FAQ’s for Fleet Managers

Considering a move to Electric Vehicles?
Alfa Power can help you on your journey.

Is financial support available for electric vehicles?

Support of up to £3,500 is available for cars, and up to £8,000 for vans as a ‘Plug-In Car’ grant to reduce the start-up costs of purchasing an EV.

Cars must have CO2 emissions less than 50g/km and have a zero-emission range of at least 70 miles to qualify for the grant.

Which vehicles qualify for the Plug-In Car grant?

There are three categories of vehicle which qualify for the Plug-In Car grant.

Category 1: Vehicles with a range of 70 miles making zero emissions, and a manufacturer quoted CO2 emissions figure of less than 50g/km.

Category 2: Vehicles with a range of at least 10 miles making zero emissions, and a manufacturer quoted CO2 emissions figure of less than 50g/km.

Category 3: Vehicles with a range of at least 20 miles making zero emissions, and a manufacturer quoted CO2 emissions figure of between 50-75g/km.

What is the Plug-In Car grant process?

The vehicle dealership will complete the paperwork on behalf of the buyer after the EV (Electric Vehicle) has been purchased, so the process is simple.

How does the Plug-In Car grant affect employees?

Tax benefits may be available for company car drivers. Electric and hybrid cars that emit 50g/km of CO2 or less can incur a ‘Benefit In Kind’ tax of 9%.

For company cars, there is also reduced employer class 1A National Insurance Contributions (NIC). Employers must pay Class 1A NIC on the company cars. The NIC is linked to the P11D value and the CO2 emission of the vehicle.

Plug-in cars that emit 75g/km CO2 or less are exempt from the London Congestion Charge, with potential savings of over £2500 for the employee.

Lower charges will be available in the Clean Air Zones (CAZ) being rolled out in cities throughout the UK, as well as the Ultra-Low Emission Zone in London.

Is home EV charging an option for my fleet?

Fleet managers may want to consider the option of offering home EV chargers to their employees.

The utilisation of home chargers can reduce usage and load on workplace chargers. Home chargers are also much more convenient for staff members.

If the company is paying per mile or for the whole charge, it may be classed as a ‘Benefit In Kind’ company tax for the employee.

There is a £500 grant available from OLEV for workplace charging, but there are several aspects the business needs to comply with to qualify for the grant. These aspects include; the parking location, the type of cars, the charge point provider and the charge point installer.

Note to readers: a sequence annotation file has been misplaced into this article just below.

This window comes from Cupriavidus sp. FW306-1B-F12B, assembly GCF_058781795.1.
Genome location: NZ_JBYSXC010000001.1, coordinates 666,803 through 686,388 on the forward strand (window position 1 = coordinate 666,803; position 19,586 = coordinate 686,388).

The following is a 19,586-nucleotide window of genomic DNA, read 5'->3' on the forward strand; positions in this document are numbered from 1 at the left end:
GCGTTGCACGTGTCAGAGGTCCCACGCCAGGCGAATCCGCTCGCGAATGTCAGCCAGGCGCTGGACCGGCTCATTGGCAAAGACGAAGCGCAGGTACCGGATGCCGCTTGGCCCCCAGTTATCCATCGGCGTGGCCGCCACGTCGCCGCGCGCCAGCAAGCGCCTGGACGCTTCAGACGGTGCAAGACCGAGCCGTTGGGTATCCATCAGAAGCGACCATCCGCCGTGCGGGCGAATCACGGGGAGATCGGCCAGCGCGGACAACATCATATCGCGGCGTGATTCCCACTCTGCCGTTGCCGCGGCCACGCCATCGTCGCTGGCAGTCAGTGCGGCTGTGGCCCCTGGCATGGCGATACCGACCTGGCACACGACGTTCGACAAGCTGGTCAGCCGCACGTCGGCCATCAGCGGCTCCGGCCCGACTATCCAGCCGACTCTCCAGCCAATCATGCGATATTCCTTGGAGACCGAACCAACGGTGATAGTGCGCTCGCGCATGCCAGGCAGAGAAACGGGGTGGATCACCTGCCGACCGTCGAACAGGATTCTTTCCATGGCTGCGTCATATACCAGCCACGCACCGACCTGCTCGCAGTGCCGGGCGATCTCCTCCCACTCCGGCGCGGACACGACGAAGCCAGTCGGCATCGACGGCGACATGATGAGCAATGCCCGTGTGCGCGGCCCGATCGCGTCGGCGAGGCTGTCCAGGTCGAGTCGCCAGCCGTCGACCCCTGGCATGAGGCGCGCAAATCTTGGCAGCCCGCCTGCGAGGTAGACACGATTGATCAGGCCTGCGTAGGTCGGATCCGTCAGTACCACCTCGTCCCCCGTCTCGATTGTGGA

Who can I speak to for EV fleet support?

There are a number of useful online sources that can provide guidance on the decision-making process of switching to a green fleet, such as:

The Energy Saving Trust
Go Ultra Low

How will a fleet of EVs affect costs?

The overall costs of EVs should be taken into account by fleet managers. This includes; vehicle insurance and the cost of charging vehicles.

Should my business buy or lease electric vehicles?

Most companies prefer to lease the vehicles, thus removing any uncertainty about the vehicle resale value.

Should I introduce an EV fleet policy?

If a business decides to offer EVs on a permanent basis, it will need a fleet policy.

Fleet managers may need to consider offering incentives for staff members who choose to drive an EV.

Organisations may wish to conduct some trials with EVs to ensure that they meet company and employee expectations.

How can I ensure there is an efficient use of an EV fleet?

Fleet managers should provide employees with detailed information about EVs, how they work, and how far they can travel.

Also, the charging capabilities of the vehicles and the mileage the drivers can expect to achieve should be matched, to ensure efficient use of the fleet.

Fleet managers should also take into account the areas where the employees live as some of them may need to be prioritised for low emission or congestion charging zones.

Will drivers need any training for electric vehicles?

First-time drivers of EVs will need minimal support when they make the switch to an EV.

If the driver has only driven vehicles with a manual transmission, they will need to get used to driving an automatic, which is simple and has a shallow learning curve.

Small considerations need to be made when driving, such as being aware that pedestrians may not hear the vehicle while it is moving slowly as there is no engine noise.

What are the possible charging issues with EVs?

Fleet managers need to ensure that the right charging infrastructure is available for electric vehicles.

Chargers should be reliable and cost-effective in order to easily facilitate growth as demand increases.

When employees travel further afield, fleet managers should ensure they have access to the network of public charge points currently available in the UK.

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